Cecille Weldon: Well I think what's important is what we've done is created … if you imagine we've created like a national standard of the features that we'll deliver, okay? Now, that is a baseline. And so there are all sorts of ways a good building designer can adapt if you don't have north facing living rooms. But what we need to do is get what is a feature that will deliver if I'm a renovator. Because sometimes they're lost in echo features and everyone can come up with their own list. You need something that's verifiable and I can trust to invest in.

Cecille Weldon: The other thing is cross ventilation. A lot of times we pick, we think it catches breezes but actually cross ventilation does something much more powerful. And that's a through a breezeway that goes from one side of the house to the other. It actually sucks the air through the building even when there is no wind because of the pressure on the building so cross ventilation is pretty amazing. If you think orientation of your living rooms with the right shading can be free heating and cross ventilation is free cooling, especially because in Sydney in the evening the temperature drops. That's a great start, and especially if you're wanting a healthy home, to know that you can get some natural, heating and cooling is fantastic.

Chris Bates: And so how would they do that … just some simple modifications?

Cecille Weldon: Well, you know what's interesting is sometimes, just look, can the air flow from one side in a clear pathway? Breezes don't take a right or left hand bend and then there may be a fixed window on the other side. Okay, just make it an opening window. Do you see what I'm mean?

Veronica Morgan: Here's a good one other one for you. Your front door, if you had that open, and your back door, you'd have cross ventilation.

Cecille Weldon: That's exactly right.

Veronica Morgan: However, most people don't wanna have their front door open.

Cecille Weldon: But you can have a secure fly screen.

Veronica Morgan: Yeah, exactly. I was about to say put a grill on there and lock it and have the front door open. We do that. But this is where a lot of apartments have a problem because if they are built in the corner of the building or if some of them only got one face with windows that's not gonna be happen.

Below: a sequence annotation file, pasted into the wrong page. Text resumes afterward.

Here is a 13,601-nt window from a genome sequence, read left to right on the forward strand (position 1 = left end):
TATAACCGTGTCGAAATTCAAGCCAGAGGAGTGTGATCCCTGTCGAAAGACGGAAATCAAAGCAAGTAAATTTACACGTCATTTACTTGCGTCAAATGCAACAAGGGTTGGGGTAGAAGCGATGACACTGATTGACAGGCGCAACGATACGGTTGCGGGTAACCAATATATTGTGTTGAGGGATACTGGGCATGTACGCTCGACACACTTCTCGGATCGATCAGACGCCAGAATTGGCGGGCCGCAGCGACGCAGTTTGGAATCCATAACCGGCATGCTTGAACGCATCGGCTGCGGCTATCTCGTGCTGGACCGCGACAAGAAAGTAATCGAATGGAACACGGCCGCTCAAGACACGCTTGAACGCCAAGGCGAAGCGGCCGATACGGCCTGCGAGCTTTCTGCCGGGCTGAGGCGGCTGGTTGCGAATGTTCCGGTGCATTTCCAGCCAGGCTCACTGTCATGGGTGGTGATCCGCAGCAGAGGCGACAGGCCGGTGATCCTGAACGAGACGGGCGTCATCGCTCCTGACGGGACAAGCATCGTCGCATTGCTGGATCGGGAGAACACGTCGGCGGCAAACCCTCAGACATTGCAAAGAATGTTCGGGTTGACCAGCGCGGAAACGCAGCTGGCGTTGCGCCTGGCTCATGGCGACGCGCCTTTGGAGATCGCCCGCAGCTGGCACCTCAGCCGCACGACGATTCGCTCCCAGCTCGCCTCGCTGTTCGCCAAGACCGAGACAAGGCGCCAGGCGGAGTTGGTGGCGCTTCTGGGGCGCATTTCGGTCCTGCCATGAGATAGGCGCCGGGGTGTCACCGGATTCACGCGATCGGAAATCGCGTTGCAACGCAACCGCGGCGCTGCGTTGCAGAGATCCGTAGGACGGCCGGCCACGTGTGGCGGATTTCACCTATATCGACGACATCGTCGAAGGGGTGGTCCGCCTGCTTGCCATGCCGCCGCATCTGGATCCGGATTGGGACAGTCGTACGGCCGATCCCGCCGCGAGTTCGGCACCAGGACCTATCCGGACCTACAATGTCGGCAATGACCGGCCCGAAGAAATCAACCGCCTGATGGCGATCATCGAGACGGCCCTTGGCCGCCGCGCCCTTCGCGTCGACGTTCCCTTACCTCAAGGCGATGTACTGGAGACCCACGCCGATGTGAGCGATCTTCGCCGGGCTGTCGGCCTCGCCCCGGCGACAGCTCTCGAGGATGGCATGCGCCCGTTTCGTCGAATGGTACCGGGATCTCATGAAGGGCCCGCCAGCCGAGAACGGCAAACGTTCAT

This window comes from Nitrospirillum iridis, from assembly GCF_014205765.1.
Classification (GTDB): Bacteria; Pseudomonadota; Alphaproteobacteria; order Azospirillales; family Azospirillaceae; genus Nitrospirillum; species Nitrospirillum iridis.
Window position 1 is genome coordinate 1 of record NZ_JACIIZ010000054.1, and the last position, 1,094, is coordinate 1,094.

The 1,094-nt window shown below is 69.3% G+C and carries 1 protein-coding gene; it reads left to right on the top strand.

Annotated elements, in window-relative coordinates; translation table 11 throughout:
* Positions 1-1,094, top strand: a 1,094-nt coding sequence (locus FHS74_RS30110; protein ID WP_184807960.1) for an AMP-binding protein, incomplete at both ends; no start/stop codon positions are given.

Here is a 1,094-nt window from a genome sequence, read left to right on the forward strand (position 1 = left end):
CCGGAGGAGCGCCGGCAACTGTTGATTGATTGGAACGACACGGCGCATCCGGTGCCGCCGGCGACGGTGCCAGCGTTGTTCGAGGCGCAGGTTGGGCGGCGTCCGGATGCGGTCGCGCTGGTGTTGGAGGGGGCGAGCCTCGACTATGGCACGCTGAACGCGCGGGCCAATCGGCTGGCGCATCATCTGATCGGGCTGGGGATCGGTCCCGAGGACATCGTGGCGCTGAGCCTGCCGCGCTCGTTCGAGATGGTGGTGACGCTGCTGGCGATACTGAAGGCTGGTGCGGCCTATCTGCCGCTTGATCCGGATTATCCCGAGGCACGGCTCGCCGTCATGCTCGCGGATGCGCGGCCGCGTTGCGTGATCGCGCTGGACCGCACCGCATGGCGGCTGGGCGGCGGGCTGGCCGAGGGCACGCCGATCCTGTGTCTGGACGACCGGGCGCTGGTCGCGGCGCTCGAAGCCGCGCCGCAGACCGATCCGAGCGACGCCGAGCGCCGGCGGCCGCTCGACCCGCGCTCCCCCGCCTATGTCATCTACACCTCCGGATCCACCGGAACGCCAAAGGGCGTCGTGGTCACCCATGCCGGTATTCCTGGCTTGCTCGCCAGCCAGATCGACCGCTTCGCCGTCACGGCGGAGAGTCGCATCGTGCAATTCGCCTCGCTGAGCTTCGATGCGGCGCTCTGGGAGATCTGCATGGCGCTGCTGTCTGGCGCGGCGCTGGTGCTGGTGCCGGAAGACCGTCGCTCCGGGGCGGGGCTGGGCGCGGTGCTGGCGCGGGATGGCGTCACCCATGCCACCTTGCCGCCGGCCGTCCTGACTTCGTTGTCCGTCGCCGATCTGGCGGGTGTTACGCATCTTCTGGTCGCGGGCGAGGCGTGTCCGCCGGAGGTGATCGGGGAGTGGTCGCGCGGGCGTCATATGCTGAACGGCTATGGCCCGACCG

Chris Bates: Yeah.

Cecille Weldon: There are some little tricks that you can do outside of the checklist. If you've got an older home with double hung windows, and it's an apartment, you can put those little secure screws. If you have a little gap at the bottom and a little gap at the top, it will create a thermal current-

Veronica Morgan: Really?

Cecille Weldon: -which will suck the hot air out and the cool area in and vice versa.

Veronica Morgan: Love it. That's great.

Cecille Weldon: The beauty about liveability is it's not just telling you the features but it's telling you stuff about how to use your house. Because we need to understand, right?

Chris Bates: And, exactly, who trains you on how to-

Cecille Weldon: No one, right?

Chris Bates: -to actually best get the use of your house and to…

Cecille Weldon: And we feel disempowered because we feel like if the energy companies are choosing this much, what do we do? But there's so much we can learn to love about our own homes and help our homes work for us not a static thing.

Chris Bates: Yeah. We've got a behavioral bias that if we actually invest into something or we'd go through work, and that might be just fixing something, we actually start to value it a lot more. So, you're paying this big mortgage, you've got this 1.5 dollar house or whatever it is, right? Yeah, you need to value it. And the way to value it more is actually just investing a little bit into it in your time and effort. And so you actually get this huge mental reward by just actually thinking about these things and actually getting results.

Cecille Weldon: And, interestingly, the agents that have done the training halfway through the training and they start asking questions and this happened in every single training. Right?

Chris Bates: Yes.

Cecille Weldon: And I said, “Is this about a property that you've got a listing?” And they said, “No, it's about our own homes.”

Chris Bates: Yeah.

Veronica Morgan: Yeah.

Cecille Weldon: I've got to that it really changes you because what we need to do is think about our homes as being responsive to different climate not a static thing. We need to change our minds. We need to understand what it needs to do in summer and what it needs to do in winter. And that means that when we've got climate extremes, we know how to make that work. Right?

Chris Bates: Yeah.

Veronica Morgan: Yeah.

Cecille Weldon: If we just keep moving through the list, zoning is something very simple. It just means that the rooms can be closed off in order to heat and cool them separately.

Veronica Morgan: Which is funny because we've got this big trend towards open plan living which has been around for the last 20 odd years.

Cecille Weldon: And that's when energy prices were super cheap. They took all the walls out, took the heaves off, put big sliding aluminum, glass doors but they're very expensive to run and they're very uncomfortable. Remember we're not saying they need to be closed all the time, it could still be open plan, but in the dead of winter we just want a sliding door that can go across it so you can actually zone that area and all the hot air isn't going upstairs to the upstairs rooms. Do you see what I mean?

Chris Bates: I think this is like cutting out the gaps, assuming, at the bottom of the doors properly.